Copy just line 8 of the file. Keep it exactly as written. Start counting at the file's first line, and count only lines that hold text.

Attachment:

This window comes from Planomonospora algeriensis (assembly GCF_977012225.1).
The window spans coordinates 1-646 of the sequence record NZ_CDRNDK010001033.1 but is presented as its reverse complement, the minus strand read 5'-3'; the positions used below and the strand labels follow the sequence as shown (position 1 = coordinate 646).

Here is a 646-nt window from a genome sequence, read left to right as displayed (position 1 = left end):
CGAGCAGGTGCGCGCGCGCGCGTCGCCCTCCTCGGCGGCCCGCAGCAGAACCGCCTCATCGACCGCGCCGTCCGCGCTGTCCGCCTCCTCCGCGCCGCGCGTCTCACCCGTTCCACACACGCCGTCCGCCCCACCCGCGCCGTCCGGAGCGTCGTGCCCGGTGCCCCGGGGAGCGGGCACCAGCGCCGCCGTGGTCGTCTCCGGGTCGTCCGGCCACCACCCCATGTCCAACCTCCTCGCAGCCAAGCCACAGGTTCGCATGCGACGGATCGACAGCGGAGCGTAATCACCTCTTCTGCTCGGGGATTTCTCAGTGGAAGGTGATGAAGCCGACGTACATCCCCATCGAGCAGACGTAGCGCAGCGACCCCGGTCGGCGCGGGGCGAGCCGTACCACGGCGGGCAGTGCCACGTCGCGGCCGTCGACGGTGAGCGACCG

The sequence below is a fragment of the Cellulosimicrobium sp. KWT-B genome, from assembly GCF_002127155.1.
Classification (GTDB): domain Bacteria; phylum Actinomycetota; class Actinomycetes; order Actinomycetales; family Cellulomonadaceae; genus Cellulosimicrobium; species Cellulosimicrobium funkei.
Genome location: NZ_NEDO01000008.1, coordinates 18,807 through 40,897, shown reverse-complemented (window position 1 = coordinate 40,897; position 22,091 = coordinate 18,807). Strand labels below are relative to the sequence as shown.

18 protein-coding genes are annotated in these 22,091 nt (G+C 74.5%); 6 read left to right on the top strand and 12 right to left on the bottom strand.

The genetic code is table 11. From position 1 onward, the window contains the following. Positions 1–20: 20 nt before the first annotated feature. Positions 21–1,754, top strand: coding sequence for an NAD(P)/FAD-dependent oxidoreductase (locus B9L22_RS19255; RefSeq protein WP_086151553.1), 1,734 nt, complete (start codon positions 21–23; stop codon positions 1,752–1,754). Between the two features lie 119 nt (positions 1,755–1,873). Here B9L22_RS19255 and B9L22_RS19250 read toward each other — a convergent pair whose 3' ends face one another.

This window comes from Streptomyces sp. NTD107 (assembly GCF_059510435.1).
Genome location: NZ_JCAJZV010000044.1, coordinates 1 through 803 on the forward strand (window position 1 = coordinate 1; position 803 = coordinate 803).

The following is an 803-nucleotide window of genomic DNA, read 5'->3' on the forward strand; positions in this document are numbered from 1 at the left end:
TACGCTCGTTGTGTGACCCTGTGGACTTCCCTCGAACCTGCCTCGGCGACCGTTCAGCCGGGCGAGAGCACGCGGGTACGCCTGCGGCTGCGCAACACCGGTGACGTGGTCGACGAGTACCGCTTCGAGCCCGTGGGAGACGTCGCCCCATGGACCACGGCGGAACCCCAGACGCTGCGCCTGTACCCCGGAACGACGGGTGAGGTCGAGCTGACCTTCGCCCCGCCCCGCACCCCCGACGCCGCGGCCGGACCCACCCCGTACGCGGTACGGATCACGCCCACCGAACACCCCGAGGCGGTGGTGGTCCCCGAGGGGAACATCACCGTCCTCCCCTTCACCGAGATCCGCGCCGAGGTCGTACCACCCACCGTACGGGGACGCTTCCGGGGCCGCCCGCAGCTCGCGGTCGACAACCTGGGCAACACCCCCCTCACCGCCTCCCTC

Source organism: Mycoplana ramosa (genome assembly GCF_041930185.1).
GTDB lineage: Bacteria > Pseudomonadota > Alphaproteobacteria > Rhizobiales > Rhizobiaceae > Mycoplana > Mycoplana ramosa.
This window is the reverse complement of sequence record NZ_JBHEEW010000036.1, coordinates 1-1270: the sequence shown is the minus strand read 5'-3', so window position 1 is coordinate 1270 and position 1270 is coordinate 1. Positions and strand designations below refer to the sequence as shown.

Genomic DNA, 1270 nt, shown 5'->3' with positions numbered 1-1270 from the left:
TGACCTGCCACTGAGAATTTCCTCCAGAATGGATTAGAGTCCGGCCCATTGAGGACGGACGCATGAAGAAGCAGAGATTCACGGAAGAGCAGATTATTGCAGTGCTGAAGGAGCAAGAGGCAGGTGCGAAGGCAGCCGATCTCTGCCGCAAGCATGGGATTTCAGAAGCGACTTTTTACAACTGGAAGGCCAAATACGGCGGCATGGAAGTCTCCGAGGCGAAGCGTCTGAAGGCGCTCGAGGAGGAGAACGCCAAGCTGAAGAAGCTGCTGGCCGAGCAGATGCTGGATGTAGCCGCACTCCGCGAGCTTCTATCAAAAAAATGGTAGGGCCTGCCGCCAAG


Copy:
18 protein-coding genes are annotated in these 22,091 nt (G+C 74.5%); 6 read left to right on the top strand and 12 right to left on the bottom strand.